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# Horsepower

This article has been reviewed by the following Topic Editor: Tom Lawrence

Horsepower is the unit of power in the English system of measurement. The term horsepower was coined by James Watt (1736-1819), the Scottish inventor and mechanical engineer renowned for his improvements of the steam engine.

## Definition

One horsepower (hp) is equivalent to 0.7457 kW in standard SI units. A healthy human can sustain about 0.1 horsepower, a car can generate several hundred horsepower, while a steam turbine in an electric power plant can produce more than 1.5 million horsepower.

Horsepower-hour is a unit of energy or work equal to the work done by the applied power of one horsepower over the period of one hour. The corresponding standard SI unit of energy is the joule. One joule = 3.73·10-7horsepower-hour.

## History

The term horsepower was coined by James Watt (1736-1819), the Scottish inventor and mechanical engineer renowned for his improvements of the steam engine. In the early 1780s, Watt and his partner Matthew Boulton set out to sell their steam engines to the breweries of London, calculating that they would be likely customers because brewing was such an energy-intensive process. In order to convince the breweries of the advantages of the steam engine, Watt needed a method to compare their capabilities relative to horses, the power source they were seeking to replace. The typical brewery horse, attached to a mill that ground the mash for making beer, walked in an endless circle with a 24-foot diameter, pulled with a force of 180 pounds, and traveled at a speed of 180.96 feet per minute. Watt multiplied the speed times the force and came up with 32,580 ft-lbs/minute. That was rounded off to 33,000 ft-lbs/minute, the figure used today.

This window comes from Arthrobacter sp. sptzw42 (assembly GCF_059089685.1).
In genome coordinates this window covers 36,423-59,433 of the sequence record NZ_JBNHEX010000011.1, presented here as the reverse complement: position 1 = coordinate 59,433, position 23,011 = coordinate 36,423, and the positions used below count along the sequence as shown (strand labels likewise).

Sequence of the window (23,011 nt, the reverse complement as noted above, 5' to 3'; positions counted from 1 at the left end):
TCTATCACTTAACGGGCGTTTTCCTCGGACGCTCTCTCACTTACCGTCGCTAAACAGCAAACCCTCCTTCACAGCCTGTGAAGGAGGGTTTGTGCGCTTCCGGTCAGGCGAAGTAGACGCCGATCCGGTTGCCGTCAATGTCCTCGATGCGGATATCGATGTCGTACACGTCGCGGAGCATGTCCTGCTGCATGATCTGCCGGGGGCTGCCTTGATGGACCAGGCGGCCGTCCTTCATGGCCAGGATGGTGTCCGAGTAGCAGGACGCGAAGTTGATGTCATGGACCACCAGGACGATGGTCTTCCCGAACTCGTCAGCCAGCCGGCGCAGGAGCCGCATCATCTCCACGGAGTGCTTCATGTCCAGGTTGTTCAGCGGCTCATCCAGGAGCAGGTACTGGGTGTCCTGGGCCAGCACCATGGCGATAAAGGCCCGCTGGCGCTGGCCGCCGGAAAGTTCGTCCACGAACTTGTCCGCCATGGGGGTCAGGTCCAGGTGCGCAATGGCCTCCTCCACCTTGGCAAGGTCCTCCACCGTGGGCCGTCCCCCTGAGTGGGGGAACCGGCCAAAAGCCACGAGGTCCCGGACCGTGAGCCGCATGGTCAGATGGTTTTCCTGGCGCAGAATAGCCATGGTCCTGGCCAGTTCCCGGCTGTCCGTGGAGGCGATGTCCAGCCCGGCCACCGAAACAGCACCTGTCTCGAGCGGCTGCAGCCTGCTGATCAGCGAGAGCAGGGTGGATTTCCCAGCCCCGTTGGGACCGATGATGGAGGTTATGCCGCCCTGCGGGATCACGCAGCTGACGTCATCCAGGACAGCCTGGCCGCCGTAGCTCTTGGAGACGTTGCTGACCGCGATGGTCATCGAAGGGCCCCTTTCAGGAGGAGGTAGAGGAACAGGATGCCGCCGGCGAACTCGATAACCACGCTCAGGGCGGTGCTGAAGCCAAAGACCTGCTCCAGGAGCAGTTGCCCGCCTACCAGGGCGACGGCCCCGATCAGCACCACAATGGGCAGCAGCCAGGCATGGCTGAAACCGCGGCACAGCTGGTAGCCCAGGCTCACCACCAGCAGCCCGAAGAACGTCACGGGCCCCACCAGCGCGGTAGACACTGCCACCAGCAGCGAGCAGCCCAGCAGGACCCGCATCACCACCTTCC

A healthy human can sustain about 0.1 horsepower, a car can generate several hundred horsepower, while a steam turbine in an electric power plant can produce more than 1.5 million horsepower.

## Conversions

from / to Joule kilowatt-hour electronvolt calorie Btu horsepower
hour
foot-pound dyne-
centimeter
therm
1 Joule 1 0.278 · 10?3 6.241 · 1018 0.2388 9.4782 · 10?4 3.7251 · 10-7 0.7376 1 · 107 9.4782 · 10?9
1 kilowatt-hour 3.6 · 106 1000 22.5 · 1024 8.5985 · 105 3.4121 · 103 1.3410 2.6552 · 106 3.6 · 1013 0.0341
1 electronvolt 0.1602 · 10?18 44.5 · 10?27 1 3.8267 · 10?20 1.5186 · 10?22 5.9682 · 10?26 1.1817 · 10?19 1.6022 · 10?12 1.5186 · 10?27
1 calorie 4.1868 1.163 · 10?3 0.261 · 1018 1 3.9683 · 10?3 1.56 · 10?6 3.0880 4.186 · 107 3.9683 · 10?8
1 Btu 1.055 · 103 0.293 6.585 · 1021 251.996 1 3.9302 · 10?4 778.169 1.05435 · 1010 1 · 10?5
1 horsepower-hour 2.6845 · 106 745.60 1.6755 · 1025 6.4119 · 105 2.5444 · 103 1 1.98 · 106 2.6845 · 1013 2.5444 · 10-2
1 foot-pound 1.3558 3.7662 · 10-4 8.4623 · 1018 0.3238 1.2851 · 10-3 5.0505 · 10-7 1 1.3558 · 107 1.2851 · 10-8
1 dyne-centimeter 1 · 10-7 2.7778 · 10-11 6.2415 · 1011 2.4 · 10-8 9.4782 · 10-11 3.7251 · 10-14 7.4 · 10-8 1 9.4782 · 10-16
1 therm 1.0551 · 108 2.9307 · 104 6.5851 · 1026 2.520 · 107 1 · 105 39.301 7.7817 · 107 1.0551 · 1015 1

## Citation

Cutler J. Cleveland (Lead Author);Tom Lawrence (Topic Editor) "Horsepower". In: Encyclopedia of Earth. Eds. Cutler J. Cleveland (Washington, D.C.: Environmental Information Coalition, National Council for Science and the Environment). [First published in the Encyclopedia of Earth October 8, 2007; Last revised Date October 8, 2007; Retrieved May 25, 2013 <http://www.eoearth.org/article/Horsepower>

## The Author

Cutler J. Cleveland  is Professor of Earth and Environment at Boston University, where he also is on the faculty of the Center for Energy and Environmental Studies. Professor Cleveland is Editor-in-Chief of the Encyclopedia of Energy (Elsevier, 2004), winner of an American Library Association award, the Dictionary of Energy (Elsevier, 2005), Handbook of Energy (Elsevier, forthcoming), and is the Founding Editor-in-Chief of the Encyclopedia of Earth.  He is the recipient of the Adelma ... (Full Bio)